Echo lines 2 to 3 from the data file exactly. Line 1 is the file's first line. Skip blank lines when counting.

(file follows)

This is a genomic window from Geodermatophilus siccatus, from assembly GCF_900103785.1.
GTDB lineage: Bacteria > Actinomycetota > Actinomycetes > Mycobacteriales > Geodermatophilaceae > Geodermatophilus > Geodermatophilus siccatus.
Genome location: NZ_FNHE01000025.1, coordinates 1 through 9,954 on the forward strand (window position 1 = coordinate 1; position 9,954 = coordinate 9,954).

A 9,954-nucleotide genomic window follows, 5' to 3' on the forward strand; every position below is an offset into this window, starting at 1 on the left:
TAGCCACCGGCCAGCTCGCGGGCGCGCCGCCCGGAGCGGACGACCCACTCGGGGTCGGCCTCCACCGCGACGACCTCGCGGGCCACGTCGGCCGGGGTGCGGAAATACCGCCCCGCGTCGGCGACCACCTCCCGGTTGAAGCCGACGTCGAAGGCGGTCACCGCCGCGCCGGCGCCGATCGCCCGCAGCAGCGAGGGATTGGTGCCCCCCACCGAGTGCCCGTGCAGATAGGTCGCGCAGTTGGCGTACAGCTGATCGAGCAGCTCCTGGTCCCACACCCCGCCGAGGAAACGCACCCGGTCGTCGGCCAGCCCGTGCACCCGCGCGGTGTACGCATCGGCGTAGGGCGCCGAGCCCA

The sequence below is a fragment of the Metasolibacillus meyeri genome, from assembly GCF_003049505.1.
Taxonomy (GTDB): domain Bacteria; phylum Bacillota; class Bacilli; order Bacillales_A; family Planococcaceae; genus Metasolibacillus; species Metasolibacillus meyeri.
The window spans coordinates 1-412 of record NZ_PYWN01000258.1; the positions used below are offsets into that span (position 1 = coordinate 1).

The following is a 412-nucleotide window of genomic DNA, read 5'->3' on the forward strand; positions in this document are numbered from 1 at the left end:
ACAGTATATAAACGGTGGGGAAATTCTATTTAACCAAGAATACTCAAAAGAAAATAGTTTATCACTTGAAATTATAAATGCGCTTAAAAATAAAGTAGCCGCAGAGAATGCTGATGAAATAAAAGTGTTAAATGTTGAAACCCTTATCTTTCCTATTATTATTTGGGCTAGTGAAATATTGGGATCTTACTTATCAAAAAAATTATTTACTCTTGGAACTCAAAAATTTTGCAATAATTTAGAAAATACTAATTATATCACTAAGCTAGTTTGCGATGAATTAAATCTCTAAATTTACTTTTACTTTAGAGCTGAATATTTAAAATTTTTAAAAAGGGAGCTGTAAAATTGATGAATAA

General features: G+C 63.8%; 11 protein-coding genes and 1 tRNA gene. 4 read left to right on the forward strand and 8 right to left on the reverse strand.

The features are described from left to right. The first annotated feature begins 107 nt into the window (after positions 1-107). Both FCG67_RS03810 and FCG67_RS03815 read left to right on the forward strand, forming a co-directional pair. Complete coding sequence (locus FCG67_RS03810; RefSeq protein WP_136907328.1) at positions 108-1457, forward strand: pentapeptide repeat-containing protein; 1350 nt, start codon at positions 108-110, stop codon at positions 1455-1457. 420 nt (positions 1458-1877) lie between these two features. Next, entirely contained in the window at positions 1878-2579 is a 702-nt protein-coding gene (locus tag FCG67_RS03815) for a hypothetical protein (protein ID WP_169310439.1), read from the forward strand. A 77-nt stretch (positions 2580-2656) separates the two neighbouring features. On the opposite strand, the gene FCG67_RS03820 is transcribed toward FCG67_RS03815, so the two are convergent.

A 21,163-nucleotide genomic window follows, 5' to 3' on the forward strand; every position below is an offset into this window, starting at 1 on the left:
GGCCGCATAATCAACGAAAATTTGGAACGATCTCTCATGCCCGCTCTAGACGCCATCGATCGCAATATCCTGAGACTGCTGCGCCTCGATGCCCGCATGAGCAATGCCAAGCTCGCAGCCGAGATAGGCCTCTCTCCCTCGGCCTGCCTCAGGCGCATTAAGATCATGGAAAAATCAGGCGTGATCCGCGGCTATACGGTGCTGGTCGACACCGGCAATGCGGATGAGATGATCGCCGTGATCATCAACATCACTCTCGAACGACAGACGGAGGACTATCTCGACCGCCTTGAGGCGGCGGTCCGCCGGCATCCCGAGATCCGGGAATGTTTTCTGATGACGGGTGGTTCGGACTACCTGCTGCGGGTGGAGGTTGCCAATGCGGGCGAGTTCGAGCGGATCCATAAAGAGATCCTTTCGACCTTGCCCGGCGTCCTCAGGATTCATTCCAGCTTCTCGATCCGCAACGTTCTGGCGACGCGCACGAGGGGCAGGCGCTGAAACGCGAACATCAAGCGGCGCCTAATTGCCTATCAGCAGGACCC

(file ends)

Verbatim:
GTDB lineage: Bacteria > Actinomycetota > Actinomycetes > Mycobacteriales > Geodermatophilaceae > Geodermatophilus > Geodermatophilus siccatus.
Genome location: NZ_FNHE01000025.1, coordinates 1 through 9,954 on the forward strand (window position 1 = coordinate 1; position 9,954 = coordinate 9,954).